Man's physical universe



application of the physical changes which we have studied, but it

too involved to permit a thorough discussion in the text. In general, it

depends upon the driving off of ammonia from its water solution by

heat, condensing the ammonia by cool water or indirectly by relatively

cool air, cooling the refrigeration coil by expansion of the liquid ammonia,

and absorbing the ammonia in water again. The absorption of

the ammonia in water corresponds to the compressor in the mechanical

refrigeration unit.

Inasmuch as heat is used up in vaporization, the reverse process of

condensation evolves heat, which must be removed before the compressed

gas can be liquefied. In the gas refrigerator the vapor is cooled

by water or by air as in automobile engines. All automobile engines

are cooled by air.

Air-cooled airplane engines are so constructed that

their cylinders are cooled with a rapid stream of air produced by the

motion of the airplane. Most automobiles take advantage of the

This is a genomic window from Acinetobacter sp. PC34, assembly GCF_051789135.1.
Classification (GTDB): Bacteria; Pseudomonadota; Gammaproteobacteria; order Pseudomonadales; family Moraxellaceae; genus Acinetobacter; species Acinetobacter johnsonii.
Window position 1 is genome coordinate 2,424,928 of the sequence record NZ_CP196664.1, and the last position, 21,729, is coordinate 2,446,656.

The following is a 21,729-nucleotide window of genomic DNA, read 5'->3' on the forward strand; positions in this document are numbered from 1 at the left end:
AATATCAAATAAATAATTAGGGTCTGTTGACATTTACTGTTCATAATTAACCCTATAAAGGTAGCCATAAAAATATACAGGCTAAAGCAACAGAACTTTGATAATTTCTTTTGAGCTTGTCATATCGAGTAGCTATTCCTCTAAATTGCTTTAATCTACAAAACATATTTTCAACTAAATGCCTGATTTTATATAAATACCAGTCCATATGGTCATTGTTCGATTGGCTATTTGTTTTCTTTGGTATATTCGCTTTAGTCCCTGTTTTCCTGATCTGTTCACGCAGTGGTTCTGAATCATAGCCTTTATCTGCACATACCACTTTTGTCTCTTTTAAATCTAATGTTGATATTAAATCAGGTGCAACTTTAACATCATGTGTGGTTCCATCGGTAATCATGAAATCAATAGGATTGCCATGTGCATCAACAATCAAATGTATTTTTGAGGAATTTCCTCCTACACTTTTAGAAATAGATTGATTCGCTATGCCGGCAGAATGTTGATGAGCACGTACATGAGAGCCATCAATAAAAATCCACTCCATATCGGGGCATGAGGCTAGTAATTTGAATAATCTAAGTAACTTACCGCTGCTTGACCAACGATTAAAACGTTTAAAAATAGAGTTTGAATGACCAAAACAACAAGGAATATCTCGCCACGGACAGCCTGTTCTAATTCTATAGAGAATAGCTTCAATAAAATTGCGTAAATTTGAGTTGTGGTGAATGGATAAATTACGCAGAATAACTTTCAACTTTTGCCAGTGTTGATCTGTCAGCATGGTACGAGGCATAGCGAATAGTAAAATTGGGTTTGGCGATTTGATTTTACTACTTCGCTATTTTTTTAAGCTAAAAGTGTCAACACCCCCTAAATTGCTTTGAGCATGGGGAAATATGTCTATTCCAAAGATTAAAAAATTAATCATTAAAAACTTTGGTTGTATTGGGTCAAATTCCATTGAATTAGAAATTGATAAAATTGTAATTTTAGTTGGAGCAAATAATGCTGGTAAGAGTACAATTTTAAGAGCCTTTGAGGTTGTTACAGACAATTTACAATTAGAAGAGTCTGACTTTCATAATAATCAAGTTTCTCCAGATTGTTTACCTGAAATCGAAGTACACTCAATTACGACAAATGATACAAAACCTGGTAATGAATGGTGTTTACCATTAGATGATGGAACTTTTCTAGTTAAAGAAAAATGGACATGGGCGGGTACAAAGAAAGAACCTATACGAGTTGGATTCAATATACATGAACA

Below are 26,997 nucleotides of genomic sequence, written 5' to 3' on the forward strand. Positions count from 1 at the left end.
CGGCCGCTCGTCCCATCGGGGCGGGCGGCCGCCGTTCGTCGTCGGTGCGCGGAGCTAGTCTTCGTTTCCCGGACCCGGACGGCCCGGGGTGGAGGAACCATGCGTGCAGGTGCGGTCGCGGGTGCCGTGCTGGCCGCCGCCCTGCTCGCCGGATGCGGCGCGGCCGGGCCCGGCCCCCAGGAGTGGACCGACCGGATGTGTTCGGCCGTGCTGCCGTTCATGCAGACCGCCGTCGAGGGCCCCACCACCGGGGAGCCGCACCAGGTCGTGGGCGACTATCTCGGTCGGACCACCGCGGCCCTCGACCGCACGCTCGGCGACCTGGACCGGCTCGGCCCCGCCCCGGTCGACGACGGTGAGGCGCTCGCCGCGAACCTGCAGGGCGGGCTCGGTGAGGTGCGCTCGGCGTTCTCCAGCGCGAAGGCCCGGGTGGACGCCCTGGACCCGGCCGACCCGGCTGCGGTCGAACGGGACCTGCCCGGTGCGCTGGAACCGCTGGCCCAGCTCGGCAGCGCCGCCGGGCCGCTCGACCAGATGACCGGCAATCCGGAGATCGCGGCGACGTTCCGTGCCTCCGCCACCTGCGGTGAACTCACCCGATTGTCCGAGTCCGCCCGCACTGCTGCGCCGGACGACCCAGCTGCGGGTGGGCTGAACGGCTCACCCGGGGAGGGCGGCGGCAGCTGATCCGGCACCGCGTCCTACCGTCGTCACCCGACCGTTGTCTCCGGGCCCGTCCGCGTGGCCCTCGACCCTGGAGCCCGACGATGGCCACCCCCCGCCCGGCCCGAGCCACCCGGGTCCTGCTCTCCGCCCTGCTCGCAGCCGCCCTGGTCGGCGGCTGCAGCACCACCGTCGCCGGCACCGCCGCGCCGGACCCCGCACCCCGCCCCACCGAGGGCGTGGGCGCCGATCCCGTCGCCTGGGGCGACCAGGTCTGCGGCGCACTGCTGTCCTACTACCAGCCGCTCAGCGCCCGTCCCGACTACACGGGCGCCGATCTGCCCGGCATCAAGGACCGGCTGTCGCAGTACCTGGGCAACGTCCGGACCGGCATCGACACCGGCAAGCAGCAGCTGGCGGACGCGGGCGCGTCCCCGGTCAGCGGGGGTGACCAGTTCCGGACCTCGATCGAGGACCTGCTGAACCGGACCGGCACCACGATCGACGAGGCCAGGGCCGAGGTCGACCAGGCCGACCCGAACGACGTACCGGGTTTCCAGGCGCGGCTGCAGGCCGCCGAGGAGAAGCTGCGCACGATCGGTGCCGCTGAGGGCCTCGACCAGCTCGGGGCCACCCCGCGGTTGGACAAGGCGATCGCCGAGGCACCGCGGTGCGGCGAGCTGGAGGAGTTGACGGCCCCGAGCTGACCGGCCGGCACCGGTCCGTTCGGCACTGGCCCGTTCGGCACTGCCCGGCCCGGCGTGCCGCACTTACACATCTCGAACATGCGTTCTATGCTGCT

specific heat of water, which permits it to transmit the heat to a radiator

specially designed to give efficient cooling when the air is kept in

circulation through it by a fan. The heat is thus transmitted from the

water to the metal which warms the air in contact with it. The fan

moves the heated air away from the radiator and thus maintains a

supply of relatively cool air.

In large refrigeration plants such as ice plants, the compressed gases

are cooled by water, which is cooled, in turn, by vaporization in evaporation

towers. Thus the heat used up by the vaporization of the water

in the evaporation towers is indirectly responsible for the freezing of

the ice in the ice plant.

One of the objections to electric refrigerators is that moisture is

removed from uncovered foods placed in the refrigerator. One method

of preventing this dehydration of foods is to increase the cooling area

and keep it about 10° F. above the freezing-point of water. Microorganisms

are more likely to multiply at this temperature than at the

lower temperatures usually required to preserve foods in refrigerators,

but this problem has been solved by the use of a germ-killing lamp to

destroy the bacteria in the air and in foods exposed to the ultraviolet

radiations given off.



1. Why does liquid air boil on a piece of ice?

2. Give some examples of the change in prof)erties of matter at the temperature

of liquid air.

3. How is air liquefied?

4. Why can air not be licjuefied by compression alone?

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